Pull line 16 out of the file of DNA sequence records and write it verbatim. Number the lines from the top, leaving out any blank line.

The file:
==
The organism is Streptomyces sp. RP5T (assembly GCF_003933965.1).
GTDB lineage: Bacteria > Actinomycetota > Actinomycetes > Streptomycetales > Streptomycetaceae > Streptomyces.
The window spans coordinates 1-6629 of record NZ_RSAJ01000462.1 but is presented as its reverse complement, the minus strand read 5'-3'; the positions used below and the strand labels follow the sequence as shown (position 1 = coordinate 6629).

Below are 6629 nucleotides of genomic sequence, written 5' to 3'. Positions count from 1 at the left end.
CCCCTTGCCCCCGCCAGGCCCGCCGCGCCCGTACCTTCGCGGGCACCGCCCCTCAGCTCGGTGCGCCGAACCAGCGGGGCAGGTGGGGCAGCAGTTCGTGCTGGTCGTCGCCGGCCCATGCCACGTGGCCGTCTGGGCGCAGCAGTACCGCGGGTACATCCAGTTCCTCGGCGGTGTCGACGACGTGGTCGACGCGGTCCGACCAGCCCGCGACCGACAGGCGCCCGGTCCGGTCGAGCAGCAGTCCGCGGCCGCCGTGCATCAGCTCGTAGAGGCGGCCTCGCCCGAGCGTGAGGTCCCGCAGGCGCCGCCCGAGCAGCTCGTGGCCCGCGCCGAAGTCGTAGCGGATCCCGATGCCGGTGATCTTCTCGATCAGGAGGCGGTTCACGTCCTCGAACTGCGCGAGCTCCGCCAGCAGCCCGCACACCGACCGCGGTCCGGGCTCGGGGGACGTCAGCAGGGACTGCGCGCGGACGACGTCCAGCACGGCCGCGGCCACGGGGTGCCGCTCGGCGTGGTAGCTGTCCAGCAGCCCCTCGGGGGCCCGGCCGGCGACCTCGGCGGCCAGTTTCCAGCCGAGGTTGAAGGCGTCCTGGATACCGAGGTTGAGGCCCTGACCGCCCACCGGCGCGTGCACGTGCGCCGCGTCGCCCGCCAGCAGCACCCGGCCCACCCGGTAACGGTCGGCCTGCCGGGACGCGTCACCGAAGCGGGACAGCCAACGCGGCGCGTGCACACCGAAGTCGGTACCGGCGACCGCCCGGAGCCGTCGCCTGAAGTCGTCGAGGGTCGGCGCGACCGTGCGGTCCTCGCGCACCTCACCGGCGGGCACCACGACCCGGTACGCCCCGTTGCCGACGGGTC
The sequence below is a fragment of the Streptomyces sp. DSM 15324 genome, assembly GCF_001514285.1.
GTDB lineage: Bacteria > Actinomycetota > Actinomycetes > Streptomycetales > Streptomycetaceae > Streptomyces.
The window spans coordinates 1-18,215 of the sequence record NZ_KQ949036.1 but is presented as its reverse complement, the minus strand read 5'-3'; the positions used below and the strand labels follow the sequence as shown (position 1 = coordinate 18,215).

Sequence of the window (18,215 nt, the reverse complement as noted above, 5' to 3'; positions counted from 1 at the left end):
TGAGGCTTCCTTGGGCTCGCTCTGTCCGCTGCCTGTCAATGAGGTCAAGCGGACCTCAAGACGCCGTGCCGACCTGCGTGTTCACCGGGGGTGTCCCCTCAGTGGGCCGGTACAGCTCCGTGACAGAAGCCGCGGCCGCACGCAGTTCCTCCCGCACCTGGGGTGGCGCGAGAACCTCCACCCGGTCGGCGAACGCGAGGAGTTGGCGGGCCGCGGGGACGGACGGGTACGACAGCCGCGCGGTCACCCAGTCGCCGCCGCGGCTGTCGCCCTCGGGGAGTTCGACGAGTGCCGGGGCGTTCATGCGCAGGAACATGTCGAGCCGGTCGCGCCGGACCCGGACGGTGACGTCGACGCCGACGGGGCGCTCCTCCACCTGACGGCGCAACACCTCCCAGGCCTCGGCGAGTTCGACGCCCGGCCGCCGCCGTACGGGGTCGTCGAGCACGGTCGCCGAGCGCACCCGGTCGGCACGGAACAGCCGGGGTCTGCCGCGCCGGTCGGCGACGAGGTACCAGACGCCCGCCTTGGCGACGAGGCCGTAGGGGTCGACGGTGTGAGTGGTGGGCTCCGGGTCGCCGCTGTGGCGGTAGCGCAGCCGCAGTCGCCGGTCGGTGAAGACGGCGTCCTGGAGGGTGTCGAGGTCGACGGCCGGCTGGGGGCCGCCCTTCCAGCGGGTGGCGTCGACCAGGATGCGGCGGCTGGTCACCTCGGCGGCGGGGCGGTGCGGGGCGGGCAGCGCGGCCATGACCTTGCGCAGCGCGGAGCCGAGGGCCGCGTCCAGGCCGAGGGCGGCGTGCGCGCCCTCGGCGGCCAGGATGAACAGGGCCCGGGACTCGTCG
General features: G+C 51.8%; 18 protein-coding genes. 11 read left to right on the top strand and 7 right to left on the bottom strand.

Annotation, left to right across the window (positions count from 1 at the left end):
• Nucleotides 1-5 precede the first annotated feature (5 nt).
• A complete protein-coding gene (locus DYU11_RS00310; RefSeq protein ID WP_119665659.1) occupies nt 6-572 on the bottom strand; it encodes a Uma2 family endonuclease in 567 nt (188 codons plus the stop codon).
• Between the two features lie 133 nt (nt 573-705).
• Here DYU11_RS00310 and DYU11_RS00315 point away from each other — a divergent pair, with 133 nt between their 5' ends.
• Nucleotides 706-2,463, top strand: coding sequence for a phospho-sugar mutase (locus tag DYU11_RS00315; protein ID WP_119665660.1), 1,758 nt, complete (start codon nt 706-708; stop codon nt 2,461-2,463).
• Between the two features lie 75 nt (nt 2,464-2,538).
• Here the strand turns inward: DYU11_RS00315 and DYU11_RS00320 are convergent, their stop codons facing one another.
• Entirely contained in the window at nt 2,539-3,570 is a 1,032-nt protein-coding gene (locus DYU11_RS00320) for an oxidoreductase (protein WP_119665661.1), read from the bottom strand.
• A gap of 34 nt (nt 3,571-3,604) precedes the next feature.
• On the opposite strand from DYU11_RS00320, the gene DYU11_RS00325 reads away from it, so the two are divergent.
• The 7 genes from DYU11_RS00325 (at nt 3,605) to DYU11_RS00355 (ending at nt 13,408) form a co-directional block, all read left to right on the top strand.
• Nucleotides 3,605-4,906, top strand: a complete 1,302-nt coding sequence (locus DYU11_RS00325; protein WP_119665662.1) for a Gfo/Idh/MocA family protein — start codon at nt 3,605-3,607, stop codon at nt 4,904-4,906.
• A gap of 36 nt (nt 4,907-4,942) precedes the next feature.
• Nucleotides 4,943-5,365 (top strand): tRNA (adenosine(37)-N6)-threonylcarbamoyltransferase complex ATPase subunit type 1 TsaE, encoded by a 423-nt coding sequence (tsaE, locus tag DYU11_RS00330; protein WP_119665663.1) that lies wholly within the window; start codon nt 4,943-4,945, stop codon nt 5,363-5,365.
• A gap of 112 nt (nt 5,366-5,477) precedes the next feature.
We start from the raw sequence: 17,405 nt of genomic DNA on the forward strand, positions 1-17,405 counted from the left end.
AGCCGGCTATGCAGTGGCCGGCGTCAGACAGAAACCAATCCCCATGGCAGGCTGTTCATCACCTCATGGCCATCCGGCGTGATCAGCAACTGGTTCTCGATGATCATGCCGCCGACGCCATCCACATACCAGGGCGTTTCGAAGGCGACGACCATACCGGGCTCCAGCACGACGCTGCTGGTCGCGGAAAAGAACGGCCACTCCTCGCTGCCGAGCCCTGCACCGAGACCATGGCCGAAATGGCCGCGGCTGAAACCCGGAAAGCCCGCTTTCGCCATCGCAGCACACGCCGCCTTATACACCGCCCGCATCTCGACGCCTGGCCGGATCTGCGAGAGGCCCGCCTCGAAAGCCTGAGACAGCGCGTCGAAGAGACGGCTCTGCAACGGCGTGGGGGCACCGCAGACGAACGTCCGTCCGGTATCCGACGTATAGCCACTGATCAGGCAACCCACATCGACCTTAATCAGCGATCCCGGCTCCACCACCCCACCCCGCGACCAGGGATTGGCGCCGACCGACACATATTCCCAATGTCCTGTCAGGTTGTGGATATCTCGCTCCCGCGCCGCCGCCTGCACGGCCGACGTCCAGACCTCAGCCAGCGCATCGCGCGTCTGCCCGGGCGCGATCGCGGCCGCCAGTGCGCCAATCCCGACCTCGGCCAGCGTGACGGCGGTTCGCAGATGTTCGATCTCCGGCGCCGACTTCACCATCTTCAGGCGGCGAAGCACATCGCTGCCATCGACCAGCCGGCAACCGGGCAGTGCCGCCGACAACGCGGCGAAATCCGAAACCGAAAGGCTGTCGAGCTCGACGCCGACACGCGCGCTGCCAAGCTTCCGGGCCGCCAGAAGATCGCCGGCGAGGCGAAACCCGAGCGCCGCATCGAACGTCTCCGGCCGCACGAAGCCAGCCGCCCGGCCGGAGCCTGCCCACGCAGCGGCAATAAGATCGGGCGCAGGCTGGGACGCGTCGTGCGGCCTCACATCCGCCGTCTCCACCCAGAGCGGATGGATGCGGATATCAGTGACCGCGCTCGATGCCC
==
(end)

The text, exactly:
• Here DYU11_RS00310 and DYU11_RS00315 point away from each other — a divergent pair, with 133 nt between their 5' ends.